One has a Victorian legacy, the other was founded in the 1960s, but both chains at the centre of this supermarket mega-merger had humble beginnings.
It was in 1869 that John James Sainsbury and his wife Mary Ann opened a dairy shop on Drury Lane in London.
Legend has it that the couple first opened its doors on April 20, the day they got married.
It was in 1869 that John James Sainsbury and his wife Mary Ann opened a dairy shop on Drury Lane in London (pictured here in 1920)
The man who gave the company its official name, J Sainsbury, died in 1928, when there were 128 shops. ‘Keep the shops well lit,’ were said to be his last words.
The company pioneered self-service in the 1950s and 1960s.
This may even have been an inspiration to two Yorkshire butcher’s sons who created Asda in 1965 when they merged their Queen’s supermarket chain with a local dairy farming enterprise called Associated Dairies.
The name Asda is a combination of the first two letters of the brothers’ surname, Asquith, and the first two letters of Dairies.
Asda grew rapidly across the North in the 1970s, with the slogan ‘That’s Asda Price’. Times got harder in the 1980s, as the Leeds-based group had spread itself too thinly after buying Allied Carpets and furniture business MFI, both of which were subsequently sold.
Archie Norman, who is now chairman of Marks & Spencer, took over as chief executive of Asda in the early 1990s and restored it as a major force in retailing, boosted by the popularity of the best-selling George clothing brand.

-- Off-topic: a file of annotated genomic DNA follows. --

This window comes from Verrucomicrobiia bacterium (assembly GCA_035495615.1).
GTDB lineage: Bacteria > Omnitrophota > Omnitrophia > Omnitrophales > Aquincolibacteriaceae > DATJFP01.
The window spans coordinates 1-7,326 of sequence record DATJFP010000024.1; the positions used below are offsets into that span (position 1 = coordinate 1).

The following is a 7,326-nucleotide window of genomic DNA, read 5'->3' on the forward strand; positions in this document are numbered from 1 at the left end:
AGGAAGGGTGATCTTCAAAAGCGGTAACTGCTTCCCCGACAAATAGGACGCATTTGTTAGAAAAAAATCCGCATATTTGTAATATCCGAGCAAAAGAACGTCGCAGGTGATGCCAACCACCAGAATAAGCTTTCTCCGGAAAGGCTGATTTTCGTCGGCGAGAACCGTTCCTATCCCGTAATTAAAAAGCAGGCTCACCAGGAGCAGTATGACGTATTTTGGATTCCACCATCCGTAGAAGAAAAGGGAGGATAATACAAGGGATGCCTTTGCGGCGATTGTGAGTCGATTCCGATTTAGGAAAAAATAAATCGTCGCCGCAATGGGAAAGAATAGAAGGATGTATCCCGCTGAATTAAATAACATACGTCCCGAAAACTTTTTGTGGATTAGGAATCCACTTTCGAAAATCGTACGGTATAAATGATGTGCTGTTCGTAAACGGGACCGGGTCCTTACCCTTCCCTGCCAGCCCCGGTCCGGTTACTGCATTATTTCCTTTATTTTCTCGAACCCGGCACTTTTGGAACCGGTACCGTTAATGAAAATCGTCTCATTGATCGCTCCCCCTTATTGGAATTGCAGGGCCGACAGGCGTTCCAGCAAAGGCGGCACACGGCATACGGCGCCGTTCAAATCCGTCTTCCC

Asda was also a management training ground for Justin King and Mike Coupe, who both went on to run Sainsbury’s.
Q&A on Sainsbury’s and Asda
Q How big would the combined Sainsbury’s and Asda be?
AThe two put together would have sales of around £50 billion a year and almost 2,000 stores. If you include Argos, which Sainsbury’s bought two years ago, the total is nearer 3,000 shops.
Q Why do the two giant chains need to merge at all?
A Two simple answers: Aldi and Lidl. From virtually nowhere, the German usurpers have taken a 12.6 per cent share of the grocery market in the past decade with their discount prices – and that hurts. The cut-price challengers continue to grow at a rapid rate. Despite a fightback by traditional grocers, estimates suggest the Germans are still 10 per cent cheaper on average.
Q Are they any other factors at play behind the scenes?
A Quite a few factors, actually. Supermarkets have been hit by what Tesco boss Dave Lewis describes as a ‘lethal cocktail’ of costs and taxes, from the minimum wage to business rates. But they have been the architects of their own problems too, by opening too many stores in a race for space. They are now paying the price.
Q Will the price of my shopping basket go up?
A In theory, no. Sainsbury’s and Asda will argue that they will have more buying power together and therefore will be able to pass on price cuts to consumers. But this may not lay to rest concerns that fewer retailers equals less competition, which can lead to higher prices.